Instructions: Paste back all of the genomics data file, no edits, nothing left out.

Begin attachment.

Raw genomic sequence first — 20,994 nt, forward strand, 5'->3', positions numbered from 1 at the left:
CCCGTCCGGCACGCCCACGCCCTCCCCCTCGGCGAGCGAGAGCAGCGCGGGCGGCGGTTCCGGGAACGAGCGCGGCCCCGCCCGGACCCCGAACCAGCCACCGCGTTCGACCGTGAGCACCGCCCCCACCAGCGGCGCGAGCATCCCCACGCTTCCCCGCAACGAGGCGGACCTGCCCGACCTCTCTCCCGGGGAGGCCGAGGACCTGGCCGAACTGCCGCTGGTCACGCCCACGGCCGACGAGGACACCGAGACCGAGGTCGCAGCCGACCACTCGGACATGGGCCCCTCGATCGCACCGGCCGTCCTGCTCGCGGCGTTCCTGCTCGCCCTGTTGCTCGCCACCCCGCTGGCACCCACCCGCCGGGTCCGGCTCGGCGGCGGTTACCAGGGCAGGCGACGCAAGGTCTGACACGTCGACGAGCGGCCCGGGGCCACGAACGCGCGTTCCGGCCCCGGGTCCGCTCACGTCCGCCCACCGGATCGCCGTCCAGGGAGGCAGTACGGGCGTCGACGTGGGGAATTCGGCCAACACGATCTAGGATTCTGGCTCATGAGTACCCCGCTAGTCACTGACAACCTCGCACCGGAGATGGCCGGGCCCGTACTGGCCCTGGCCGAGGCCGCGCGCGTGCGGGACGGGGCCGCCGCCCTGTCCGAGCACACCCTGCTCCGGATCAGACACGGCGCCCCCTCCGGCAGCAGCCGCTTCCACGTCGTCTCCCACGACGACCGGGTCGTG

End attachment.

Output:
Raw genomic sequence first — 20,994 nt, forward strand, 5'->3', positions numbered from 1 at the left:
CCCGTCCGGCACGCCCACGCCCTCCCCCTCGGCGAGCGAGAGCAGCGCGGGCGGCGGTTCCGGGAACGAGCGCGGCCCCGCCCGGACCCCGAACCAGCCACCGCGTTCGACCGTGAGCACCGCCCCCACCAGCGGCGCGAGCATCCCCACGCTTCCCCGCAACGAGGCGGACCTGCCCGACCTCTCTCCCGGGGAGGCCGAGGACCTGGCCGAACTGCCGCTGGTCACGCCCACGGCCGACGAGGACACCGAGACCGAGGTCGCAGCCGACCACTCGGACATGGGCCCCTCGATCGCACCGGCCGTCCTGCTCGCGGCGTTCCTGCTCGCCCTGTTGCTCGCCACCCCGCTGGCACCCACCCGCCGGGTCCGGCTCGGCGGCGGTTACCAGGGCAGGCGACGCAAGGTCTGACACGTCGACGAGCGGCCCGGGGCCACGAACGCGCGTTCCGGCCCCGGGTCCGCTCACGTCCGCCCACCGGATCGCCGTCCAGGGAGGCAGTACGGGCGTCGACGTGGGGAATTCGGCCAACACGATCTAGGATTCTGGCTCATGAGTACCCCGCTAGTCACTGACAACCTCGCACCGGAGATGGCCGGGCCCGTACTGGCCCTGGCCGAGGCCGCGCGCGTGCGGGACGGGGCCGCCGCCCTGTCCGAGCACACCCTGCTCCGGATCAGACACGGCGCCCCCTCCGGCAGCAGCCGCTTCCACGTCGTCTCCCACGACGACCGGGTCGTG